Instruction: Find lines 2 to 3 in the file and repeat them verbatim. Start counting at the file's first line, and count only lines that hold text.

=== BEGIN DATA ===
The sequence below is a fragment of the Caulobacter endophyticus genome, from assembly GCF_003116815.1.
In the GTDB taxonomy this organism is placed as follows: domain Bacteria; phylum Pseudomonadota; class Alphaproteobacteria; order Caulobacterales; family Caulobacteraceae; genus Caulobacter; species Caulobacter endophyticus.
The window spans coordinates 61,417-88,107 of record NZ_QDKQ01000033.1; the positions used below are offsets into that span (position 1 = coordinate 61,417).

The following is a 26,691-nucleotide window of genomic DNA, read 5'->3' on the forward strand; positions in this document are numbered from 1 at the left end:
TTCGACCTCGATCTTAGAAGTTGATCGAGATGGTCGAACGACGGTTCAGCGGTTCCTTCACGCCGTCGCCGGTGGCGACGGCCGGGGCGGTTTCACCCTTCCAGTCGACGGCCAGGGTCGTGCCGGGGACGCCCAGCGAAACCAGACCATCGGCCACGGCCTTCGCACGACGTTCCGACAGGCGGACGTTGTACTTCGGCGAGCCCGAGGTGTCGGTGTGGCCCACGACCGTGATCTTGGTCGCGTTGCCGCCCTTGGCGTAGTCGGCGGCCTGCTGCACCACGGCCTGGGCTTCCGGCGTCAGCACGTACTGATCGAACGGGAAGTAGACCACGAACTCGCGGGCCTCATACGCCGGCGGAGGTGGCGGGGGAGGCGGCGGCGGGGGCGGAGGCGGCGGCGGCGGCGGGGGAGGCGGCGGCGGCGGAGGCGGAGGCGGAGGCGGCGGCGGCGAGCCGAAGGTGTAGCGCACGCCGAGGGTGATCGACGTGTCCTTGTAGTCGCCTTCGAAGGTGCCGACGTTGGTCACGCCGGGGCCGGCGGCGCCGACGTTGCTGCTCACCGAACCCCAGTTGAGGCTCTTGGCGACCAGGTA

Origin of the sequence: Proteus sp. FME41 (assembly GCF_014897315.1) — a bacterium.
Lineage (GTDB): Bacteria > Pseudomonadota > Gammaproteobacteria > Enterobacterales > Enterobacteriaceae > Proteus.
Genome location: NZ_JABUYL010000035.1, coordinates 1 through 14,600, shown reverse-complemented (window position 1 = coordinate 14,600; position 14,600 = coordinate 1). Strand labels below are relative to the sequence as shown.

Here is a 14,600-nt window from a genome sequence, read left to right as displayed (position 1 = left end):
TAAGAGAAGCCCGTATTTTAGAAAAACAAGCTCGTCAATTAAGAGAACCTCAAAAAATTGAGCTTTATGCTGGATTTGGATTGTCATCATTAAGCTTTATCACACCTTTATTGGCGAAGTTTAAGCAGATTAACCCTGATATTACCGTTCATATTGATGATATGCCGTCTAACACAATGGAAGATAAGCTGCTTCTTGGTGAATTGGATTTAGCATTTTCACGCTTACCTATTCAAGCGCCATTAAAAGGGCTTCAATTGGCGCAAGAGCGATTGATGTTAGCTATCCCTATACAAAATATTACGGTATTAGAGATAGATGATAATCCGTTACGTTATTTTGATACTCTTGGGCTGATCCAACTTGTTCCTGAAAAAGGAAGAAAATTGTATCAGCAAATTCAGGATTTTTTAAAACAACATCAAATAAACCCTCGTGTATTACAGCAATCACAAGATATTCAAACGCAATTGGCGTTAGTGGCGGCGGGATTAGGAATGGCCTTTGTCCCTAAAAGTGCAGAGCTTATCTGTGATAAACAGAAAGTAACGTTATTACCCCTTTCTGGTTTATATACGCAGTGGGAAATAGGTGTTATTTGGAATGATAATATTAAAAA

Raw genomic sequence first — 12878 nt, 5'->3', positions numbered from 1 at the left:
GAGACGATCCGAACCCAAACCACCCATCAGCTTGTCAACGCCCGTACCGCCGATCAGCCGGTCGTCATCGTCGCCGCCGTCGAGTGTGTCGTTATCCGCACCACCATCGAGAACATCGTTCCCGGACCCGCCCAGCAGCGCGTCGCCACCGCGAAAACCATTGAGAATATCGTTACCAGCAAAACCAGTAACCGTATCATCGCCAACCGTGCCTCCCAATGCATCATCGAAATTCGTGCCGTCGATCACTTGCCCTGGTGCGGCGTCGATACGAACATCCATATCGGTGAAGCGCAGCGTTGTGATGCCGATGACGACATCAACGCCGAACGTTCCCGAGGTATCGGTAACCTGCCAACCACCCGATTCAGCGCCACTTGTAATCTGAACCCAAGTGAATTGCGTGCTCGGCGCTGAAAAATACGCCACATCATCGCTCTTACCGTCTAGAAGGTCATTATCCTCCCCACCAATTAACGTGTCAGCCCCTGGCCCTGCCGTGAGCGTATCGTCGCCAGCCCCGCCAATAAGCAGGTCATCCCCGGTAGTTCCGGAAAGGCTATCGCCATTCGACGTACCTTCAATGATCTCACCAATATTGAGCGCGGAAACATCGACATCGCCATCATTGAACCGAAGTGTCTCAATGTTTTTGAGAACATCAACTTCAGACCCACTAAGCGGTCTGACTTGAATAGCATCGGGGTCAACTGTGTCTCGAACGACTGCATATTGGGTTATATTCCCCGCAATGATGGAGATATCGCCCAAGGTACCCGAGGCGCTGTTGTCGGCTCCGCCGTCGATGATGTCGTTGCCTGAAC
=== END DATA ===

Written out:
In the GTDB taxonomy this organism is placed as follows: domain Bacteria; phylum Pseudomonadota; class Alphaproteobacteria; order Caulobacterales; family Caulobacteraceae; genus Caulobacter; species Caulobacter endophyticus.
The window spans coordinates 61,417-88,107 of record NZ_QDKQ01000033.1; the positions used below are offsets into that span (position 1 = coordinate 61,417).